|C5a and its receptors in human anti-neutrophil cytoplasmic antibody (ANCA)-associated vasculitis.|
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|PMID: 22691190 Owner: NLM Status: MEDLINE|
|INTRODUCTION: The complement system is crucial for the development of antineutrophil cytoplasmic antibody (ANCA)-associated vasculitis (AAV). In particular, C5a plays a central role. In this study, plasma and urinary levels of C5a as well as renal C5a receptors (CD88 and C5L2) expression were investigated in patients with AAV.
METHODS: Twenty-four patients with AAV in the active phase, 19 patients with AAV in the remission phase, and 20 patients with lupus nephritis (LN) were included. Plasma and urinary levels of C5a were measured with enzyme-linked immunosorbent assay (ELISA). The staining of CD88 and C5L2 in renal specimens was detected with immunohistochemistry.
RESULTS: The level of plasma C5a was significantly higher in patients with AAV in the active phase than that in patients in remission, that in patients with LN, and that in normal controls. The urinary C5a level was significantly higher in patients with AAV in the active phase than that in patients in remission and that in normal controls, but not significantly different between patients with active AAV and patients with LN. The mean optical density of CD88 staining in the tubulointerstitium was significantly lower in AAV patients than that in normal controls (0.0052 ± 0.0011 versus 0.029 ± 0.0042; P = 0.005). The mean optical density of C5L2 in glomeruli was significantly higher in AAV patients than that in normal controls (0.013 ± 0.0027 versus 0.0032 ± 0.0006; P < 0.001). The mean optical density of CD88 staining closely correlated with the initial eGFR (r = 0.835; P < 0.001) in AAV patients. Double-labeling immunofluorescence assay suggested that CD88 did not express on neutrophils, monocytes, or macrophages, but C5L2 expressed on neutrophils (or monocytes) and macrophages.
CONCLUSION: The elevated plasma and urinary C5a levels indicated complement activation in human AAV. The level of renal CD88 expression could reflect the disease severity of ANCA-associated glomerulonephritis. CD88 expression was downregulated, and C5L2 was upregulated in ANCA-associated glomerulonephritis.
|Jun Yuan; Shen-Ju Gou; Jing Huang; Jian Hao; Min Chen; Ming-Hui Zhao|
|Type: Journal Article; Research Support, Non-U.S. Gov't Date: 2012-06-12|
|Title: Arthritis research & therapy Volume: 14 ISSN: 1478-6362 ISO Abbreviation: Arthritis Res. Ther. Publication Date: 2012|
|Created Date: 2012-09-18 Completed Date: 2013-05-22 Revised Date: 2013-07-12|
Medline Journal Info:
|Nlm Unique ID: 101154438 Medline TA: Arthritis Res Ther Country: England|
|Languages: eng Pagination: R140 Citation Subset: IM|
|Renal Division, Department of Medicine, Peking University First Hospital, Institute of Nephrology, Peking University, Key Laboratory of Renal Disease, Ministry of Health of China, Beijing 100034, China.|
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Aged, 80 and over
Anti-Neutrophil Cytoplasmic Antibody-Associated Vasculitis / immunology*, metabolism*
Complement Activation / physiology*
Complement C5a / analysis*, biosynthesis
Enzyme-Linked Immunosorbent Assay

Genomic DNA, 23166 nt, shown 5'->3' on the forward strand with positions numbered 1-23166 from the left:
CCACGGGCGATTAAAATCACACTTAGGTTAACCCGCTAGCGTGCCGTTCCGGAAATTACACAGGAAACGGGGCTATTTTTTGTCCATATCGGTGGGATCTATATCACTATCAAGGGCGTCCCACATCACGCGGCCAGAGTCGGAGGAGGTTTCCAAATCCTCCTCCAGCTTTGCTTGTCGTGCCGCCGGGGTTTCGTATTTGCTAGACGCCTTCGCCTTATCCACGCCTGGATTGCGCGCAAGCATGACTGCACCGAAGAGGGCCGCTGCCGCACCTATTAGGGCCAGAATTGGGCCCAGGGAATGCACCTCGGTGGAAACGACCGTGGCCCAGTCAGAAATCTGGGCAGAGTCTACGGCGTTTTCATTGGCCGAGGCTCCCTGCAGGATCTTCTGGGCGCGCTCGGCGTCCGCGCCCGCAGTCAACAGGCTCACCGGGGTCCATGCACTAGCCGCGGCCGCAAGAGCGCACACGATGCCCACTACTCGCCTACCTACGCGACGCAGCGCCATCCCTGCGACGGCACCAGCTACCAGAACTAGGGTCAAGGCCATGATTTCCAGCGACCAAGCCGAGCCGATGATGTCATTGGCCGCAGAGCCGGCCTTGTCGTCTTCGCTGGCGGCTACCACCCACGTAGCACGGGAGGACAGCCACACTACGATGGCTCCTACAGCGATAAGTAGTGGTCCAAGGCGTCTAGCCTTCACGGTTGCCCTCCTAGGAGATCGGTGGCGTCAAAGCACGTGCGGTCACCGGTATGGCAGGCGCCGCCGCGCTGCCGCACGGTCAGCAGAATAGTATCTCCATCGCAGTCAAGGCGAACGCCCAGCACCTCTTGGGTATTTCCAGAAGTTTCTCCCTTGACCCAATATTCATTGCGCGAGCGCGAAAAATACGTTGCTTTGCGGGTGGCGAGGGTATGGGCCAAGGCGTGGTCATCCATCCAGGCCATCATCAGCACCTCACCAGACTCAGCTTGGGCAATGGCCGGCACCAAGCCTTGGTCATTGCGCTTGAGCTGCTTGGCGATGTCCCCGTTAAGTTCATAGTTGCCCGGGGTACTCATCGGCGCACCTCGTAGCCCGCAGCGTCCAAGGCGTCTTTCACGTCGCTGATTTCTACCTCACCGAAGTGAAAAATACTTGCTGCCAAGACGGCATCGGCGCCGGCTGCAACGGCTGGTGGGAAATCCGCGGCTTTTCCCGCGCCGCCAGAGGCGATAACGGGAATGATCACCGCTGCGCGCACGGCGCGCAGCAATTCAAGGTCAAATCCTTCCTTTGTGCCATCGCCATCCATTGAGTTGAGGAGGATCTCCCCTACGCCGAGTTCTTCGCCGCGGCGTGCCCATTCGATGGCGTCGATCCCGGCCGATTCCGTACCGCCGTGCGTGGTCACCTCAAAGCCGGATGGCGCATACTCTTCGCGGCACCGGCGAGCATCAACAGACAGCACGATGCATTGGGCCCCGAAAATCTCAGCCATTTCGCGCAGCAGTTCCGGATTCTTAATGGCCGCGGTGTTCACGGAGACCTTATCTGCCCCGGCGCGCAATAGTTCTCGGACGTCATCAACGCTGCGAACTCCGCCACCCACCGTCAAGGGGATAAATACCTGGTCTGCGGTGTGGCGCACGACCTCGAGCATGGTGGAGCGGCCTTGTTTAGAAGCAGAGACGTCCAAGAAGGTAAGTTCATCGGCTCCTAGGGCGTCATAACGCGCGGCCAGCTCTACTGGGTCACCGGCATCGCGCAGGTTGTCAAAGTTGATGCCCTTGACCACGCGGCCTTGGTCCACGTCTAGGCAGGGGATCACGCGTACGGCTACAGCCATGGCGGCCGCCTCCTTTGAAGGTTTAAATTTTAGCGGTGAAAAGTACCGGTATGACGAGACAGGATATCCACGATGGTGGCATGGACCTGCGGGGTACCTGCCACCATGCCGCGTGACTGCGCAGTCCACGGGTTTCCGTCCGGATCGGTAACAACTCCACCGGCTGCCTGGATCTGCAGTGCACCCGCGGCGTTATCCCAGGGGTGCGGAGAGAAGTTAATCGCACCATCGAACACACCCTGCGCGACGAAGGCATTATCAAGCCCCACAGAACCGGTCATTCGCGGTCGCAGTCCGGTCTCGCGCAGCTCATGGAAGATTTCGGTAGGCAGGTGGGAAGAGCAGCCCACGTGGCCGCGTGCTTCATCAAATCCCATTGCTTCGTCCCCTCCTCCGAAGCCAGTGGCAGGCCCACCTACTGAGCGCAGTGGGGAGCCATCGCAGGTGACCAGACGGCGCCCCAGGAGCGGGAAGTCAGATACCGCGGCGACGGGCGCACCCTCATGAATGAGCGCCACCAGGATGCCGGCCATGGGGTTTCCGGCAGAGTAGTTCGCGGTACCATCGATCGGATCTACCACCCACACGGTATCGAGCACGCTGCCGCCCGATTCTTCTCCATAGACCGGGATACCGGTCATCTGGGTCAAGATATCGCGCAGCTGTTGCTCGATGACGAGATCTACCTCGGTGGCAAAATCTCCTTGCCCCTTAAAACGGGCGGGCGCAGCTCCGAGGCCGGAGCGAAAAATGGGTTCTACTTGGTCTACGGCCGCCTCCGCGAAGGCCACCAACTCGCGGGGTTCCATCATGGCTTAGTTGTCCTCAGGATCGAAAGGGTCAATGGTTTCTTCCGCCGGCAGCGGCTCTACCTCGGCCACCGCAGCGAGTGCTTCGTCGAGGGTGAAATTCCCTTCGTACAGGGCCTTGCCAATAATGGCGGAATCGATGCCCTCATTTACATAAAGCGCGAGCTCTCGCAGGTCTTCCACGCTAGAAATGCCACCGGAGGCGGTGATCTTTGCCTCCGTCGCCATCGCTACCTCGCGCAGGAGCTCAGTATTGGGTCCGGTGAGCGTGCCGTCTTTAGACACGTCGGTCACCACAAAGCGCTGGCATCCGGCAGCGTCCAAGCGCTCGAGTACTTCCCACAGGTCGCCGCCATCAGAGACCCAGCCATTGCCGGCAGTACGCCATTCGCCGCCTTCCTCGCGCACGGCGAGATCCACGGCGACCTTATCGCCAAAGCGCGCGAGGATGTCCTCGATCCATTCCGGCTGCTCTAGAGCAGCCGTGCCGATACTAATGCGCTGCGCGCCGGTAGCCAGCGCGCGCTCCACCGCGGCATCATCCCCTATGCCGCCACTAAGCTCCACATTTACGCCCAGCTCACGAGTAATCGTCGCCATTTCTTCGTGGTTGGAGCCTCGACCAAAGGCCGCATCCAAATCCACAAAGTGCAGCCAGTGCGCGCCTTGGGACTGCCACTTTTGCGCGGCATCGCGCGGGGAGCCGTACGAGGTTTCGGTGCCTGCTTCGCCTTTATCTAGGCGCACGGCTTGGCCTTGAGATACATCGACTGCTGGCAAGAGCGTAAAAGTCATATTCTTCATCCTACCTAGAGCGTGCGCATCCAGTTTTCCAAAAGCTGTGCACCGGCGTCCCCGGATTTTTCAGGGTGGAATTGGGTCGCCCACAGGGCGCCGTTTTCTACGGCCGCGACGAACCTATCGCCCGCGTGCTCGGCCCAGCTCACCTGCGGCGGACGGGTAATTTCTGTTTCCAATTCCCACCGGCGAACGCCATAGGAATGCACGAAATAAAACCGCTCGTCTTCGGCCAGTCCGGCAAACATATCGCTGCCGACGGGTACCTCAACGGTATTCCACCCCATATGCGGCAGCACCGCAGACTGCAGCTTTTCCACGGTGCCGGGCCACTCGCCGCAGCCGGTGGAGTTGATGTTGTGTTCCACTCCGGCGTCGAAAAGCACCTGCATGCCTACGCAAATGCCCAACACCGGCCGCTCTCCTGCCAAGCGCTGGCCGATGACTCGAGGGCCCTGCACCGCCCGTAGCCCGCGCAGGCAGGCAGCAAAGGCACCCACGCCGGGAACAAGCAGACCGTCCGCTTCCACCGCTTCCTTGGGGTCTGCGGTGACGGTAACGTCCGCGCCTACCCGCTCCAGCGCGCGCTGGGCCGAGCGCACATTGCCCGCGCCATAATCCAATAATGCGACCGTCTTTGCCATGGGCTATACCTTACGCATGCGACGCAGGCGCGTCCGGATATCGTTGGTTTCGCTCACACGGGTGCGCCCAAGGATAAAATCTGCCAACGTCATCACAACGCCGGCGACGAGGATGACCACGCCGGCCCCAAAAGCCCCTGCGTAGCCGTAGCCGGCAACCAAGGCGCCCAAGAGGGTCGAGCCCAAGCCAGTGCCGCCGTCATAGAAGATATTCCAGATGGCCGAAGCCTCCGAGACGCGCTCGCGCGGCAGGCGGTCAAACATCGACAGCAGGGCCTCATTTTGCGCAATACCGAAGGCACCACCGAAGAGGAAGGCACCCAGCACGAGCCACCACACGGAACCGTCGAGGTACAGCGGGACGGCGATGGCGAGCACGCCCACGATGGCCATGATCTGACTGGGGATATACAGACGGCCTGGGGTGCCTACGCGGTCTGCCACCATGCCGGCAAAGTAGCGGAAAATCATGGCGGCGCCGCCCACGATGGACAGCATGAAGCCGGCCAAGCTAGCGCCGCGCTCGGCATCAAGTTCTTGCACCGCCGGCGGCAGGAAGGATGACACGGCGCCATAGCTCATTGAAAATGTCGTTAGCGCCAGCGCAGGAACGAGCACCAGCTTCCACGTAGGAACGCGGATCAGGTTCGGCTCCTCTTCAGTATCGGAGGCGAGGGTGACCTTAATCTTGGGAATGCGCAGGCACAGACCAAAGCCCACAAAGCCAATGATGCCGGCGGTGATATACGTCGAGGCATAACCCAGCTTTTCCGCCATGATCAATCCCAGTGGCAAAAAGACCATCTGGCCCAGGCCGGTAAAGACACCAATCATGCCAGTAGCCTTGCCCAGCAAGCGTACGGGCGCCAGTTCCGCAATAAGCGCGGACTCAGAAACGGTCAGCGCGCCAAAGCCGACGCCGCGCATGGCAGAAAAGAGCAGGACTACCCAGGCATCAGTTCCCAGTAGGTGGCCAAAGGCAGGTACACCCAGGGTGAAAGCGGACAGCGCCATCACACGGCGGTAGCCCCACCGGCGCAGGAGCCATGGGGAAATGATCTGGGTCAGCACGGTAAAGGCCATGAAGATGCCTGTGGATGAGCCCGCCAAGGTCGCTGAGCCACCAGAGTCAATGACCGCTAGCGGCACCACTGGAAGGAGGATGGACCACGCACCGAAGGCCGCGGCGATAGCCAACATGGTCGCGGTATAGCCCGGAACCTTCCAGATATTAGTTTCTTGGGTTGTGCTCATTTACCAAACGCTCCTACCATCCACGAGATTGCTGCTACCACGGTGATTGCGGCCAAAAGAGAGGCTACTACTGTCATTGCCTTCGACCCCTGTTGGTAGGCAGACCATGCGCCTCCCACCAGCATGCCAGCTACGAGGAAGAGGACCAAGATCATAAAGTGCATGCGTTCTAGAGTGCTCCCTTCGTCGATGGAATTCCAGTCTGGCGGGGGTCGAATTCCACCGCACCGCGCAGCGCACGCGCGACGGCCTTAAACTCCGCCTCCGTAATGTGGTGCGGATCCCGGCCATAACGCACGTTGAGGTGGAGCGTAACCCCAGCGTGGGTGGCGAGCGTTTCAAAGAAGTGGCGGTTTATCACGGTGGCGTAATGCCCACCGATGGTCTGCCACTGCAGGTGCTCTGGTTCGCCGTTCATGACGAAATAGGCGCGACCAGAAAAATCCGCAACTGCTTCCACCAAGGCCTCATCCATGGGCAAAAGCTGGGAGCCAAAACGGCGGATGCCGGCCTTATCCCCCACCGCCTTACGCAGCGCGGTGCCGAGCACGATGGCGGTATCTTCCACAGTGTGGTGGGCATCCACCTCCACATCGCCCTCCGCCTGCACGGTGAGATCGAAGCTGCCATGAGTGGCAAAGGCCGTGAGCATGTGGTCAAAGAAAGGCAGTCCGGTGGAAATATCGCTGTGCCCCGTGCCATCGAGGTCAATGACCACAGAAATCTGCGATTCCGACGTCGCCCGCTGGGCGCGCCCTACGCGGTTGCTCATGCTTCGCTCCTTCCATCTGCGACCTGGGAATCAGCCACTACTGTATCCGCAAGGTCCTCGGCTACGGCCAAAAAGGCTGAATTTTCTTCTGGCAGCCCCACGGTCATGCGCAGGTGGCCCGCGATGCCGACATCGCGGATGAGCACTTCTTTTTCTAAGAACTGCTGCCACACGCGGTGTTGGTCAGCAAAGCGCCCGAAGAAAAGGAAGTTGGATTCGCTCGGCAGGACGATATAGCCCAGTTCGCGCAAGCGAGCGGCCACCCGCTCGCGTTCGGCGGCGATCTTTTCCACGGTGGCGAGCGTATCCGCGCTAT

Fluorescent Antibody Technique
Kidney / metabolism, pathology
Receptors, Complement / analysis*, biosynthesis
|0/C5AR1 protein, human; 0/Receptors, Complement; 80295-54-1/Complement C5a|
Journal ID (nlm-ta): Arthritis Res Ther
Journal ID (iso-abbrev): Arthritis Res. Ther
Publisher: BioMed Central
Copyright ©2012 Chen et al.; licensee BioMed Central Ltd.
Received Day: 21 Month: 11 Year: 2011
Accepted Day: 12 Month: 6 Year: 2012
Print publication date: Year: 2012
Electronic publication date: Day: 12 Month: 6 Year: 2012
Volume: 14 Issue: 3
First Page: R140 Last Page: R140
Publisher Id: ar3873
PubMed Id: 22691190
|C5a and its receptors in human anti-neutrophil cytoplasmic antibody (ANCA)-associated vasculitis|
|Jun Yuan12||Email: firstname.lastname@example.org|
|Shen-Ju Gou1||Email: email@example.com|
|Jing Huang1||Email: firstname.lastname@example.org|
|Jian Hao1||Email: email@example.com|
|Min Chen1||Email: firstname.lastname@example.org|
|Ming-Hui Zhao1||Email: email@example.com|
1Renal Division, Department of Medicine, Peking University First Hospital, Institute of Nephrology, Peking University, Key Laboratory of Renal Disease, Ministry of Health of China, Beijing 100034, China
2Renal Division, Department of Medicine, Hubei Provincial Hospital of Traditional Chinese Medicine, Department of Internal Medicine, Hubei University of Traditional Chinese Medicine, Wuchang 430061, Wuhan City, China
Antineutrophil cytoplasmic antibodies (ANCAs)-associated vasculitis (AAV) comprises a group of autoimmune disorders, including granulomatosis with polyangiitis (GPA, previously named Wegener granulomatosis), microscopic polyangiitis (MPA), Churg-Strauss syndrome (CSS), and renal-limited vasculitis (RLV) . These diseases are characterized by necrotizing small-vessel vasculitis. ANCAs are the serologic hallmarks for the previously mentioned primary small-vessel vasculitis. ANCAs are predominantly immunoglobulin G (IgG) autoantibodies directed against neutrophil cytoplasmic constituents, in particular, proteinase 3 (PR3) and myeloperoxidase (MPO) .
The histopathologic hallmark of ANCA-associated glomerulonephritis is "pauci-immune" necrotizing crescentic glomerulonephritis (NCGN), characterized by little or no glomerular staining for immunoglobulins and complements in renal histology by immunofluorescence microscopy examination. Recent studies in a mouse model of anti-MPO IgG-mediated glomerulonephritis suggested that complement activation via the alternative pathway was crucial for the disease development [2,3]. In particular, Schreiber et al.  further found that recombinant C5a dose-dependently primes neutrophils for an ANCA-induced respiratory burst. In animal models, C5a receptor (C5aR)-deficient animals were protected from ANCA-induced NCGN. As such, the interaction between C5a and C5aR (CD88) may compose an amplification loop and, thus, plays a central role in ANCA-mediated neutrophil recruitment and activation . However, the role of interaction between C5a and its receptors in the pathogenesis of human AAV is less clear.